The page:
Regardless of the type of neuron, the structural features of a neuron are pretty consistent across the board. Despite the differences, I tend to think of a typical structure of a neuron as similar to that of a scorpion, as seen here, with the dendrites replacing the legs, the cell body replacing the thorax and abdomen of the scorpion and the axon replacing the tailpiece. Each neuron has a specific function, which I’ll be discussing in more detail in Action Potential: Electricity at Work.
There are several key elements in common to each neuron: dendrites, an axon, a cell body with a nucleus and an axon terminal: I’ll discuss them all further down.
There are also additional features such as Schwann cells (myelin sheaths) and Nodes of Ranvier. These two are particularly important for a reason which I’ll go into later, and the lack of these can lead to disease.
Alright, I’ve kept you waiting long enough, here is the structure of a typical neuron. This picture is of a multipolar neuron, but the features are the same regardless of type:
The functions of each of these sections are as follows:
Dendrites are branches which receive a signal from an adjacent neuron (via synapses, which I’ll discuss further in the page labelled Synapses) and pass the electrical signal toward the cell body (or soma) through conduction.
Cell Body (Soma)
The major part of the soma is the nucleus, which is responsible for the production of RNA (ribo-nucleic acid) from DNA (deoxyribose nucleic acid), which I’ll discuss in the page DNA and RNA: The Basics. The RNA in turn is translated into proteins.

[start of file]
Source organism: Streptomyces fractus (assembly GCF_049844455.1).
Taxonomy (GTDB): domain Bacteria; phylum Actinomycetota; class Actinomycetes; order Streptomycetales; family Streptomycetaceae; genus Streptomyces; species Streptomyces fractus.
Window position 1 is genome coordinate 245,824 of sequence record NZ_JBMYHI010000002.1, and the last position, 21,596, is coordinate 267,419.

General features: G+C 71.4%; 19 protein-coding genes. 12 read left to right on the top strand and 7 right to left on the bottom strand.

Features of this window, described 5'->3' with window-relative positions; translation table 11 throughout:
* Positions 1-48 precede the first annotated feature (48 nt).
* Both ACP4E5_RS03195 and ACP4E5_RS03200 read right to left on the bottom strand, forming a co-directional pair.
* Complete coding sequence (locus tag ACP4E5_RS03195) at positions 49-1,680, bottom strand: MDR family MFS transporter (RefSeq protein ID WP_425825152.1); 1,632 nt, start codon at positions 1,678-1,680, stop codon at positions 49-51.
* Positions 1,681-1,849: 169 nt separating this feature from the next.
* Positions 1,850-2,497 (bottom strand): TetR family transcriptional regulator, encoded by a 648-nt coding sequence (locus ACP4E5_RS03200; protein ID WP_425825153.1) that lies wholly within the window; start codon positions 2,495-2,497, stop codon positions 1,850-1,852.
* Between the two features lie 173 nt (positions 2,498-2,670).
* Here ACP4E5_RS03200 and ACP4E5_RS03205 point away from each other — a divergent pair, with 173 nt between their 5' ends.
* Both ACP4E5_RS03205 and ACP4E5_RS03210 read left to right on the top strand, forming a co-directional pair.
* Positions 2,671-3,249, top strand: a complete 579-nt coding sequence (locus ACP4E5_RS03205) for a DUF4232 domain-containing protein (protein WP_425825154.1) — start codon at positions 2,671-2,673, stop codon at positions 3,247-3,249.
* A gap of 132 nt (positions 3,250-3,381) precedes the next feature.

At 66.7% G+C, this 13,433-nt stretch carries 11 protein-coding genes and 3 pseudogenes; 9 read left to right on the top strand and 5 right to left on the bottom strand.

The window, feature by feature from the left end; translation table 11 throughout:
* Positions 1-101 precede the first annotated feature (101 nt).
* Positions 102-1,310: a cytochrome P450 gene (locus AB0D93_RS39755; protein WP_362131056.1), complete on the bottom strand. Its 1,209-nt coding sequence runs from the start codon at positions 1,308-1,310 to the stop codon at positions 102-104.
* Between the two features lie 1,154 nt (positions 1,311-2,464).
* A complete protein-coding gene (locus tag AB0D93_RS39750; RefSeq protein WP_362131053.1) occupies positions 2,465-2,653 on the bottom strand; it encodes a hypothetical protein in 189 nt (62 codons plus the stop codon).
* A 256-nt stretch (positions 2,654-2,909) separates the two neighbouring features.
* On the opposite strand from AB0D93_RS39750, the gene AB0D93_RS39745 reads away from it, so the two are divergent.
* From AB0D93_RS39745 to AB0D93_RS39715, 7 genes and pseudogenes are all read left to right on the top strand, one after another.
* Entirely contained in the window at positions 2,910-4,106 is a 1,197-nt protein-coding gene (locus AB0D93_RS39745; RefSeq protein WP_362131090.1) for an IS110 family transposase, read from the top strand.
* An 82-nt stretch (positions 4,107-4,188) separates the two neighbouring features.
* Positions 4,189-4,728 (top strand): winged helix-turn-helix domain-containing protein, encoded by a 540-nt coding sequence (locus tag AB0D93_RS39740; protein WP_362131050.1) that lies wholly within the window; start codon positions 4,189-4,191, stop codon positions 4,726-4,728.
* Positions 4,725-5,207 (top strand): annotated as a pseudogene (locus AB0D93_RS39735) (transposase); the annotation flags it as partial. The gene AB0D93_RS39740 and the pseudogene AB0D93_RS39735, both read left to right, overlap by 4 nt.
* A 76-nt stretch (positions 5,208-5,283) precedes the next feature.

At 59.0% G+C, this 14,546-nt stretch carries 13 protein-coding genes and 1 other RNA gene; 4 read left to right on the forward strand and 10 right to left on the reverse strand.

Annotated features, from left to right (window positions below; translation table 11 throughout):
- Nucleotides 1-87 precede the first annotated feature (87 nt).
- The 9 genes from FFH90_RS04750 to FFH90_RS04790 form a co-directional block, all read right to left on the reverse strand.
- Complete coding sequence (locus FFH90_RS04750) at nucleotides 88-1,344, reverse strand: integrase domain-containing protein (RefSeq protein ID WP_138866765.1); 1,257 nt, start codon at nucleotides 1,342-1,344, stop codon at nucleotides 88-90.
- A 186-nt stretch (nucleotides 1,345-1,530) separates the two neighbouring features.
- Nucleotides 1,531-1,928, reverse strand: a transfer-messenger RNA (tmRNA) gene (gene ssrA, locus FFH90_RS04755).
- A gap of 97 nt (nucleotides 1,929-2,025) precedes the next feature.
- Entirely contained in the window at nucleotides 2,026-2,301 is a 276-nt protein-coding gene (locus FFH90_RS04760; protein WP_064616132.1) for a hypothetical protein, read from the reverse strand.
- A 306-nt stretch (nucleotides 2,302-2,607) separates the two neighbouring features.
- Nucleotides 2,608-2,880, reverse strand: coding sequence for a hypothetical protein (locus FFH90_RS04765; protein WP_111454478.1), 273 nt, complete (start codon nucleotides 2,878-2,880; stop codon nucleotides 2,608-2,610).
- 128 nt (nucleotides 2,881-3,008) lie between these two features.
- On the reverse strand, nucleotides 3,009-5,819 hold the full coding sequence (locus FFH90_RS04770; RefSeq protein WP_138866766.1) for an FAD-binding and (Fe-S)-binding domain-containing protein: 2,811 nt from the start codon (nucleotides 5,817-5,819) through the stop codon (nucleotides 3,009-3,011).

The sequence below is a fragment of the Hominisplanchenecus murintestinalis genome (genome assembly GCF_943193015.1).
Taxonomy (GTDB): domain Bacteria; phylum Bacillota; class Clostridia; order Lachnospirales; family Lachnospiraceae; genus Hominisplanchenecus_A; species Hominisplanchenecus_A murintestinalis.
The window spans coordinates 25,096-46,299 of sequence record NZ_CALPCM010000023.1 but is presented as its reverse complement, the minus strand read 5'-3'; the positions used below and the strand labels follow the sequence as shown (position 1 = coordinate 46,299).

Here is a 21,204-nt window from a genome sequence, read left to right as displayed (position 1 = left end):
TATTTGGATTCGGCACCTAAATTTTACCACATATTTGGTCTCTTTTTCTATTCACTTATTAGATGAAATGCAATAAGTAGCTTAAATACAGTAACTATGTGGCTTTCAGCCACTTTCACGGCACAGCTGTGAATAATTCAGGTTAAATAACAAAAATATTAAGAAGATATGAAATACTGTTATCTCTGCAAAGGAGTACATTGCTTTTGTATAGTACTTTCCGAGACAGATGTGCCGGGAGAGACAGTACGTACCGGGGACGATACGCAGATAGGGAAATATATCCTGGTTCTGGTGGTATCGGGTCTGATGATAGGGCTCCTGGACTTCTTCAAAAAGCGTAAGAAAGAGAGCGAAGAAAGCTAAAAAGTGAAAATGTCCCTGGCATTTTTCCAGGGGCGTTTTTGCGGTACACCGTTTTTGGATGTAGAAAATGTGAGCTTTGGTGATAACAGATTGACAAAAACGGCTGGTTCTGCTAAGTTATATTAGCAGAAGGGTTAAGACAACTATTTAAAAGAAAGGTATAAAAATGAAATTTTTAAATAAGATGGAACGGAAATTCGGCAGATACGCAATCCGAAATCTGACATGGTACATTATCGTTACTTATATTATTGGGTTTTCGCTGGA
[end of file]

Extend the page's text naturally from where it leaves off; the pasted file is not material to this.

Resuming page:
Axons serve two main functions: to conduct action potentials from the cell body (which I’ll discuss in Action Potentials: Electricity at Work), and to release neurotransmitters. They are also responsible for the transportation of protein vesicles from the cell body to help maintain the structural integrity of the neuron.
The axon terminal is the final portion of the axon, and this is the intersection point between this neuron and the next. This section is the area where the synaptic cleft lies.
Myelin Sheath (Schwann Cell)
Myelin sheaths are basically mulitple layers of adipose tissue or fat; they act as an insulator along the axon. This structure is particularly important in ensuring the maximum speed of the message being spread from one neuron to the next, as the message actually ‘skips’ between the Schwann cells rather than being pushed along the whole length of the axon.
Nodes of Ranvier
The Nodes of Ranvier are the exposed parts of the axon i.e. parts of the axon not covered by the Schwann cells.
Other Structural Cells
Other cells that work in conjunction to help maintain structural integrity of the neurons are known as glial cells.